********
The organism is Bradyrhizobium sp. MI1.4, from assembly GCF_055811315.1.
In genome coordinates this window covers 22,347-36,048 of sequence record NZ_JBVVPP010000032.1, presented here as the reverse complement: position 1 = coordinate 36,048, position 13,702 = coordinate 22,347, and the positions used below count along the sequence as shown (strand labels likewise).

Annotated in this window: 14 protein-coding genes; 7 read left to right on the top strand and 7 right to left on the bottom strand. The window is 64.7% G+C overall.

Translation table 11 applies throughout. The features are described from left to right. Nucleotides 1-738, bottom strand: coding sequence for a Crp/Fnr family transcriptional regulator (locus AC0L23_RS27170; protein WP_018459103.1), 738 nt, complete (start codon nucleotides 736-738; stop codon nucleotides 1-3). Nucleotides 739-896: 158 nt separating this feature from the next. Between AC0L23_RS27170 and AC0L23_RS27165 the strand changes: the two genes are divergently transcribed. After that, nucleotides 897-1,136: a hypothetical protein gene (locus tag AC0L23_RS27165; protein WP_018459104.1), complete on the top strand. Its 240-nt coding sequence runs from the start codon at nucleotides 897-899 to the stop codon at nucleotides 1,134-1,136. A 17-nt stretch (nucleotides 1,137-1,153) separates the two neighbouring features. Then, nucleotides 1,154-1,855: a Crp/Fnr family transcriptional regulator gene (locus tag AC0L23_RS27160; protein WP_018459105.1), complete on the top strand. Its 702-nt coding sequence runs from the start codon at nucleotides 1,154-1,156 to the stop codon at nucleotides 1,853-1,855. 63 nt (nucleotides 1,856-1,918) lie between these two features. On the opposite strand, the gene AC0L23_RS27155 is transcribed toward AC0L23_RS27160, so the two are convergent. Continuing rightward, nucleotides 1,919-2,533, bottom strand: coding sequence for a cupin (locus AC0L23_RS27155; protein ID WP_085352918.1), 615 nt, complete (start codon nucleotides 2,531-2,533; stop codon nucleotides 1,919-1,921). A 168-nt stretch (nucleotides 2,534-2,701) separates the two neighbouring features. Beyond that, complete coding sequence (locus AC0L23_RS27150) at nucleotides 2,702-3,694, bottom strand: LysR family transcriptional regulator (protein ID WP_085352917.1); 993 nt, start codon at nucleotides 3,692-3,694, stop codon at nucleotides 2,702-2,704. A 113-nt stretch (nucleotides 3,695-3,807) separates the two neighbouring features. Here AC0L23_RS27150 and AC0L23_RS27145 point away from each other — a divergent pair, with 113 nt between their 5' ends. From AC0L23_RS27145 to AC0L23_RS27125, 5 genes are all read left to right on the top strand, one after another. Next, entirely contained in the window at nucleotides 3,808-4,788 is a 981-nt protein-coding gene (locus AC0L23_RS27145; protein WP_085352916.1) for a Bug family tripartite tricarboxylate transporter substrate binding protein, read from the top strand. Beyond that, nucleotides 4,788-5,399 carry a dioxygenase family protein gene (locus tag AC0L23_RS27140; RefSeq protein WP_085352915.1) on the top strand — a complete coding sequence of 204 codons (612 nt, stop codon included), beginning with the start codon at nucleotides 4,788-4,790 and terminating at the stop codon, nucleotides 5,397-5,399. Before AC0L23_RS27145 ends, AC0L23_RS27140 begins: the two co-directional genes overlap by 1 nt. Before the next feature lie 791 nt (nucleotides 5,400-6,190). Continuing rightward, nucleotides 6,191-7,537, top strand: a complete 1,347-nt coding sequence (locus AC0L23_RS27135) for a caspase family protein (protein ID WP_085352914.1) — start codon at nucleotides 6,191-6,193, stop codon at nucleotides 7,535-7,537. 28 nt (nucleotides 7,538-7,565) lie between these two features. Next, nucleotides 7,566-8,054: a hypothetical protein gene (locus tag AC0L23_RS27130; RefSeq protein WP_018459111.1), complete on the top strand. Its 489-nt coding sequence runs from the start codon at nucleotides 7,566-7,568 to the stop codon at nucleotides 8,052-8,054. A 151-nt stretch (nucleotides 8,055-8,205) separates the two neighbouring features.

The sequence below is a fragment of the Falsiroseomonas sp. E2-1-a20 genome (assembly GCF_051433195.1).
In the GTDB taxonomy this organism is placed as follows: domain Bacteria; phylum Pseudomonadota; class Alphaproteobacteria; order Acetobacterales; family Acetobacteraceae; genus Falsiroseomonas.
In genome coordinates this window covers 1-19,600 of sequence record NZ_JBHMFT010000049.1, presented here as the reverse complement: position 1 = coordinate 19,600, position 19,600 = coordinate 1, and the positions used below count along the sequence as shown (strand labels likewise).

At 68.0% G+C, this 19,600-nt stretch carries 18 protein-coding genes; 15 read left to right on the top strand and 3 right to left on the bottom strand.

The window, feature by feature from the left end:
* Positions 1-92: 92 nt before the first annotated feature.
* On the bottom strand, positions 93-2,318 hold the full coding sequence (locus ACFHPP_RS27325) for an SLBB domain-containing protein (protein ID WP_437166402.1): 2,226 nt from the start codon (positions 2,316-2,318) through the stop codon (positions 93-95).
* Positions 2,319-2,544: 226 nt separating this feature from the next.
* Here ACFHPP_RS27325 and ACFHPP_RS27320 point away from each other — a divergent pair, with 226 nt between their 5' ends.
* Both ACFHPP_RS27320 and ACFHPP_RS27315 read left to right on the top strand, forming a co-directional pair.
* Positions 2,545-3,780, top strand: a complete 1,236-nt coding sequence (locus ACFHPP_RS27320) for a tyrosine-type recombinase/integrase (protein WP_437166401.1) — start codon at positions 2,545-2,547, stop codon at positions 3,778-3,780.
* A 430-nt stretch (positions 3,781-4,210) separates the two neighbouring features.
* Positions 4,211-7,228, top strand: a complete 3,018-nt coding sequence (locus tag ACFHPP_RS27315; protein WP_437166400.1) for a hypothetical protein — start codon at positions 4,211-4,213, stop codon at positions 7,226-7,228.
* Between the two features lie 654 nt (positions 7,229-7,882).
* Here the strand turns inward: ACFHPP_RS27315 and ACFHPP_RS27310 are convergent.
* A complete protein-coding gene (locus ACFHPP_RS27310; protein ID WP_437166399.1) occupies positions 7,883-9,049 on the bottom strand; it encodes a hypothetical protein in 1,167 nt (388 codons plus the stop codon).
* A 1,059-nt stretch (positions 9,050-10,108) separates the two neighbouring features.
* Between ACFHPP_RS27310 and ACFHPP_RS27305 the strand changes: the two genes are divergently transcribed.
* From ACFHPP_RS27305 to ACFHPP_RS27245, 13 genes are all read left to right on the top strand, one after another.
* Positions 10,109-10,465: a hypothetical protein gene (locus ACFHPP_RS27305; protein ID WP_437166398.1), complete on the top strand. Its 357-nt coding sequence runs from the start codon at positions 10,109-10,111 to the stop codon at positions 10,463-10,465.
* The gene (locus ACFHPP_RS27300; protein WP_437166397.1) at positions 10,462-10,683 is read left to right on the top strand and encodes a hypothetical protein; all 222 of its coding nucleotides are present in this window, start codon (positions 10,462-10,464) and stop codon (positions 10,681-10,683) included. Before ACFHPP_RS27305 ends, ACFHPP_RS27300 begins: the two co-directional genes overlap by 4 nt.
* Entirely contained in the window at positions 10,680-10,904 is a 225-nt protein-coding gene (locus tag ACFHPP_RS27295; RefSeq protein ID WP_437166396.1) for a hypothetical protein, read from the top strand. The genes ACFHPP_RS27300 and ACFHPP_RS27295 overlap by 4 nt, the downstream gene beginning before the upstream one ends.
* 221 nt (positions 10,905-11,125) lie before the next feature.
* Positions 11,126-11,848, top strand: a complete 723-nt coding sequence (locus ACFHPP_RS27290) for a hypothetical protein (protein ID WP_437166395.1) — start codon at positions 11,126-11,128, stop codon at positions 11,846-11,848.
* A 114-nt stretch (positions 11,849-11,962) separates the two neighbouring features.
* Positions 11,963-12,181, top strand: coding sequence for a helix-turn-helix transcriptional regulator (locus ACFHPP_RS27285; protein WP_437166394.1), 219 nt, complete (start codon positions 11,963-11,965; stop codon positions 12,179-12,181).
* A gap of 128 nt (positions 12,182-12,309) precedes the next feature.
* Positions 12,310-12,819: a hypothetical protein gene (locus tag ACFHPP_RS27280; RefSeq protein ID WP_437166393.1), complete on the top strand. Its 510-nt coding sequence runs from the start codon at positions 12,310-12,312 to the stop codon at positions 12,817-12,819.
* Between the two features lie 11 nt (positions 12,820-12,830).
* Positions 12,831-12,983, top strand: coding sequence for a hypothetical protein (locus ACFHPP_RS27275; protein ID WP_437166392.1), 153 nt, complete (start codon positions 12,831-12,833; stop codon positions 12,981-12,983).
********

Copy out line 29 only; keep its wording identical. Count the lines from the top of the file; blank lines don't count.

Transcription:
* A 114-nt stretch (positions 11,849-11,962) separates the two neighbouring features.